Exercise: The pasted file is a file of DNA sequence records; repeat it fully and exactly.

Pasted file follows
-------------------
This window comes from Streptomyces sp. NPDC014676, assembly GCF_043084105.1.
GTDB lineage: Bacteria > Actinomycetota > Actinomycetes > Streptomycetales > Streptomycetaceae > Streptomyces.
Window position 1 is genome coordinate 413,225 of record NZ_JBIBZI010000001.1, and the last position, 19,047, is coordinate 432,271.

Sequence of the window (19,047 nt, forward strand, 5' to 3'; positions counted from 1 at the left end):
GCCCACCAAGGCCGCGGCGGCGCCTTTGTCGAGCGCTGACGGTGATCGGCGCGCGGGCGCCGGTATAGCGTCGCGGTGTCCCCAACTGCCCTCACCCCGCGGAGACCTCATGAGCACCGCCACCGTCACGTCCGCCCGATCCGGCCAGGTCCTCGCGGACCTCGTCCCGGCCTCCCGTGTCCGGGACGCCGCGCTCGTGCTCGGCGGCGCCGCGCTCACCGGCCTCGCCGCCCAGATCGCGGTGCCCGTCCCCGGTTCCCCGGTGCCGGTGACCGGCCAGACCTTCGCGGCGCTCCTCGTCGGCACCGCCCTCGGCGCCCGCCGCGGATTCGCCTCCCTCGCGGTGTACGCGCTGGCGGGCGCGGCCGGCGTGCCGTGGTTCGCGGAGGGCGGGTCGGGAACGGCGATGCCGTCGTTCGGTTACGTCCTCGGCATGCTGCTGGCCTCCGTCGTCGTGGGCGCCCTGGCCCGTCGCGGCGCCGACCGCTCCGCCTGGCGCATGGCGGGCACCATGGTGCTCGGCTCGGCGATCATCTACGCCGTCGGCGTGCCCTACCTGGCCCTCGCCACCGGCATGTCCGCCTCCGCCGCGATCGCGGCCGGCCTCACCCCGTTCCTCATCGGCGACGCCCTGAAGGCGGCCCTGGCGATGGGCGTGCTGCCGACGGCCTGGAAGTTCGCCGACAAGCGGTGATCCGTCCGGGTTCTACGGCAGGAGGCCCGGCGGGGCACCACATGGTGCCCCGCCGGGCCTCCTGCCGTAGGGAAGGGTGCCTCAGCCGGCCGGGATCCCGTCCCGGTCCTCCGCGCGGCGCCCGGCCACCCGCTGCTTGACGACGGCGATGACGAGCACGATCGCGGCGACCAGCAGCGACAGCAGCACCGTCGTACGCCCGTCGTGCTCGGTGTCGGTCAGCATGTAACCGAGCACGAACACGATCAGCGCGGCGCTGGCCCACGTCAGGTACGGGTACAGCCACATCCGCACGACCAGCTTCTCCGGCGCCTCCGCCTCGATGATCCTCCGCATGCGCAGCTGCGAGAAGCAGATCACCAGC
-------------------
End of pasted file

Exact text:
This window comes from Streptomyces sp. NPDC014676, assembly GCF_043084105.1.
GTDB lineage: Bacteria > Actinomycetota > Actinomycetes > Streptomycetales > Streptomycetaceae > Streptomyces.
Window position 1 is genome coordinate 413,225 of record NZ_JBIBZI010000001.1, and the last position, 19,047, is coordinate 432,271.

Sequence of the window (19,047 nt, forward strand, 5' to 3'; positions counted from 1 at the left end):
GCCCACCAAGGCCGCGGCGGCGCCTTTGTCGAGCGCTGACGGTGATCGGCGCGCGGGCGCCGGTATAGCGTCGCGGTGTCCCCAACTGCCCTCACCCCGCGGAGACCTCATGAGCACCGCCACCGTCACGTCCGCCCGATCCGGCCAGGTCCTCGCGGACCTCGTCCCGGCCTCCCGTGTCCGGGACGCCGCGCTCGTGCTCGGCGGCGCCGCGCTCACCGGCCTCGCCGCCCAGATCGCGGTGCCCGTCCCCGGTTCCCCGGTGCCGGTGACCGGCCAGACCTTCGCGGCGCTCCTCGTCGGCACCGCCCTCGGCGCCCGCCGCGGATTCGCCTCCCTCGCGGTGTACGCGCTGGCGGGCGCGGCCGGCGTGCCGTGGTTCGCGGAGGGCGGGTCGGGAACGGCGATGCCGTCGTTCGGTTACGTCCTCGGCATGCTGCTGGCCTCCGTCGTCGTGGGCGCCCTGGCCCGTCGCGGCGCCGACCGCTCCGCCTGGCGCATGGCGGGCACCATGGTGCTCGGCTCGGCGATCATCTACGCCGTCGGCGTGCCCTACCTGGCCCTCGCCACCGGCATGTCCGCCTCCGCCGCGATCGCGGCCGGCCTCACCCCGTTCCTCATCGGCGACGCCCTGAAGGCGGCCCTGGCGATGGGCGTGCTGCCGACGGCCTGGAAGTTCGCCGACAAGCGGTGATCCGTCCGGGTTCTACGGCAGGAGGCCCGGCGGGGCACCACATGGTGCCCCGCCGGGCCTCCTGCCGTAGGGAAGGGTGCCTCAGCCGGCCGGGATCCCGTCCCGGTCCTCCGCGCGGCGCCCGGCCACCCGCTGCTTGACGACGGCGATGACGAGCACGATCGCGGCGACCAGCAGCGACAGCAGCACCGTCGTACGCCCGTCGTGCTCGGTGTCGGTCAGCATGTAACCGAGCACGAACACGATCAGCGCGGCGCTGGCCCACGTCAGGTACGGGTACAGCCACATCCGCACGACCAGCTTCTCCGGCGCCTCCGCCTCGATGATCCTCCGCATGCGCAGCTGCGAGAAGCAGATCACCAGC